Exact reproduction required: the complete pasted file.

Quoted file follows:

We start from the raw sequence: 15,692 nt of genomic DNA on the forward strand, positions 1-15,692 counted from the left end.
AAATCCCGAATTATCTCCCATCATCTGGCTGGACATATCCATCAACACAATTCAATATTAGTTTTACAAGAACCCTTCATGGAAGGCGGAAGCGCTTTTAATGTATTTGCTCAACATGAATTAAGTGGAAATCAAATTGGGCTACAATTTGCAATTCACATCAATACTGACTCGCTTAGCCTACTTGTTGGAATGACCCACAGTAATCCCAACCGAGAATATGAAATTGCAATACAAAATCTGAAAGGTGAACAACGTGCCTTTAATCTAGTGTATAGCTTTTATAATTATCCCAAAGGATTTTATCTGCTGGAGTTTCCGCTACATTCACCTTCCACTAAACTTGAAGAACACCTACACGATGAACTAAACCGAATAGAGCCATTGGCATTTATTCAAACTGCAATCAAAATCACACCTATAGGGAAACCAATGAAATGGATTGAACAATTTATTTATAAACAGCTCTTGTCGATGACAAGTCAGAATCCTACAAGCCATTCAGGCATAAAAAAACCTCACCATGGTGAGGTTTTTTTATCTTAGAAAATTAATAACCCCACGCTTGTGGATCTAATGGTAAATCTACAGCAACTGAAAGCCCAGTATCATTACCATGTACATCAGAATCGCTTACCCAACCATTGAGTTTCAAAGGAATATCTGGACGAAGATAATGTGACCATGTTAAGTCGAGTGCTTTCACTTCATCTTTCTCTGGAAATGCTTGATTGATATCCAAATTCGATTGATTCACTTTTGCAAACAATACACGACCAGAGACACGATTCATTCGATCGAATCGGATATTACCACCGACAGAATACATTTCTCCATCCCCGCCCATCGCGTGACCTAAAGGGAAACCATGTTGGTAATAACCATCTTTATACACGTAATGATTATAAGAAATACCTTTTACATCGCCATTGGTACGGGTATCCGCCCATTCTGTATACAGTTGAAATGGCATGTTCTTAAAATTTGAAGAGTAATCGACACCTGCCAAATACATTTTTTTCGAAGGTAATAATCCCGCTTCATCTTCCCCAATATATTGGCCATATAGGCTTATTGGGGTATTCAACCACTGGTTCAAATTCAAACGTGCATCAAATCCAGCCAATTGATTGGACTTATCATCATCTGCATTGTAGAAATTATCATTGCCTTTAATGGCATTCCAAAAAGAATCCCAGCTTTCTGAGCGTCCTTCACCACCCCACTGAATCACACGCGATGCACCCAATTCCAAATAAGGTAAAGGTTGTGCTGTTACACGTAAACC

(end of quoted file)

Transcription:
We start from the raw sequence: 15,692 nt of genomic DNA on the forward strand, positions 1-15,692 counted from the left end.
AAATCCCGAATTATCTCCCATCATCTGGCTGGACATATCCATCAACACAATTCAATATTAGTTTTACAAGAACCCTTCATGGAAGGCGGAAGCGCTTTTAATGTATTTGCTCAACATGAATTAAGTGGAAATCAAATTGGGCTACAATTTGCAATTCACATCAATACTGACTCGCTTAGCCTACTTGTTGGAATGACCCACAGTAATCCCAACCGAGAATATGAAATTGCAATACAAAATCTGAAAGGTGAACAACGTGCCTTTAATCTAGTGTATAGCTTTTATAATTATCCCAAAGGATTTTATCTGCTGGAGTTTCCGCTACATTCACCTTCCACTAAACTTGAAGAACACCTACACGATGAACTAAACCGAATAGAGCCATTGGCATTTATTCAAACTGCAATCAAAATCACACCTATAGGGAAACCAATGAAATGGATTGAACAATTTATTTATAAACAGCTCTTGTCGATGACAAGTCAGAATCCTACAAGCCATTCAGGCATAAAAAAACCTCACCATGGTGAGGTTTTTTTATCTTAGAAAATTAATAACCCCACGCTTGTGGATCTAATGGTAAATCTACAGCAACTGAAAGCCCAGTATCATTACCATGTACATCAGAATCGCTTACCCAACCATTGAGTTTCAAAGGAATATCTGGACGAAGATAATGTGACCATGTTAAGTCGAGTGCTTTCACTTCATCTTTCTCTGGAAATGCTTGATTGATATCCAAATTCGATTGATTCACTTTTGCAAACAATACACGACCAGAGACACGATTCATTCGATCGAATCGGATATTACCACCGACAGAATACATTTCTCCATCCCCGCCCATCGCGTGACCTAAAGGGAAACCATGTTGGTAATAACCATCTTTATACACGTAATGATTATAAGAAATACCTTTTACATCGCCATTGGTACGGGTATCCGCCCATTCTGTATACAGTTGAAATGGCATGTTCTTAAAATTTGAAGAGTAATCGACACCTGCCAAATACATTTTTTTCGAAGGTAATAATCCCGCTTCATCTTCCCCAATATATTGGCCATATAGGCTTATTGGGGTATTCAACCACTGGTTCAAATTCAAACGTGCATCAAATCCAGCCAATTGATTGGACTTATCATCATCTGCATTGTAGAAATTATCATTGCCTTTAATGGCATTCCAAAAAGAATCCCAGCTTTCTGAGCGTCCTTCACCACCCCACTGAATCACACGCGATGCACCCAATTCCAAATAAGGTAAAGGTTGTGCTGTTACACGTAAACC